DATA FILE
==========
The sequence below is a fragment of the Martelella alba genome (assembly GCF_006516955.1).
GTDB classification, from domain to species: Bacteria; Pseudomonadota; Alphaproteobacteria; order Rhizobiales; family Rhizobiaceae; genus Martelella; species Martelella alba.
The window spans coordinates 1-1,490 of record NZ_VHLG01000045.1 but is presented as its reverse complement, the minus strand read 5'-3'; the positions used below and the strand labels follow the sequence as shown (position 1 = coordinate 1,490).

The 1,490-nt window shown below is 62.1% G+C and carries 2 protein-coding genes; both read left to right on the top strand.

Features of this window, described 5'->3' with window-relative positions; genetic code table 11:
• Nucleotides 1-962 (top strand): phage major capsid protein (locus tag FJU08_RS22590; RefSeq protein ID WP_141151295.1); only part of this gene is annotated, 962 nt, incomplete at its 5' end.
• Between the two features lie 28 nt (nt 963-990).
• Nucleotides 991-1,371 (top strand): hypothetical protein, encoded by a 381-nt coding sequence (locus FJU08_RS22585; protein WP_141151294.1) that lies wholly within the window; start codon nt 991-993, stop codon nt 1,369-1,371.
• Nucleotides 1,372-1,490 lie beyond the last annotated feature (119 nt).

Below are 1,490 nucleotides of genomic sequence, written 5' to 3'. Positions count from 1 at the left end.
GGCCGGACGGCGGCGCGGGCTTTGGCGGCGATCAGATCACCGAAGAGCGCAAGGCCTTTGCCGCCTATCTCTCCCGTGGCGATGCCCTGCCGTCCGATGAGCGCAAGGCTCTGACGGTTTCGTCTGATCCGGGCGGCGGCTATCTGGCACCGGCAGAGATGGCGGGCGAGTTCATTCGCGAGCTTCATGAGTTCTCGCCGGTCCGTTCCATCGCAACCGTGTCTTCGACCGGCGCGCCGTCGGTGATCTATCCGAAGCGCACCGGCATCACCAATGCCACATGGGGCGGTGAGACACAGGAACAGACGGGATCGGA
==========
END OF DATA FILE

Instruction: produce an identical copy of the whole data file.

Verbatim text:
The sequence below is a fragment of the Martelella alba genome (assembly GCF_006516955.1).
GTDB classification, from domain to species: Bacteria; Pseudomonadota; Alphaproteobacteria; order Rhizobiales; family Rhizobiaceae; genus Martelella; species Martelella alba.
The window spans coordinates 1-1,490 of record NZ_VHLG01000045.1 but is presented as its reverse complement, the minus strand read 5'-3'; the positions used below and the strand labels follow the sequence as shown (position 1 = coordinate 1,490).

The 1,490-nt window shown below is 62.1% G+C and carries 2 protein-coding genes; both read left to right on the top strand.

Features of this window, described 5'->3' with window-relative positions; genetic code table 11:
• Nucleotides 1-962 (top strand): phage major capsid protein (locus tag FJU08_RS22590; RefSeq protein ID WP_141151295.1); only part of this gene is annotated, 962 nt, incomplete at its 5' end.
• Between the two features lie 28 nt (nt 963-990).
• Nucleotides 991-1,371 (top strand): hypothetical protein, encoded by a 381-nt coding sequence (locus FJU08_RS22585; protein WP_141151294.1) that lies wholly within the window; start codon nt 991-993, stop codon nt 1,369-1,371.
• Nucleotides 1,372-1,490 lie beyond the last annotated feature (119 nt).

Below are 1,490 nucleotides of genomic sequence, written 5' to 3'. Positions count from 1 at the left end.
GGCCGGACGGCGGCGCGGGCTTTGGCGGCGATCAGATCACCGAAGAGCGCAAGGCCTTTGCCGCCTATCTCTCCCGTGGCGATGCCCTGCCGTCCGATGAGCGCAAGGCTCTGACGGTTTCGTCTGATCCGGGCGGCGGCTATCTGGCACCGGCAGAGATGGCGGGCGAGTTCATTCGCGAGCTTCATGAGTTCTCGCCGGTCCGTTCCATCGCAACCGTGTCTTCGACCGGCGCGCCGTCGGTGATCTATCCGAAGCGCACCGGCATCACCAATGCCACATGGGGCGGTGAGACACAGGAACAGACGGGATCGGA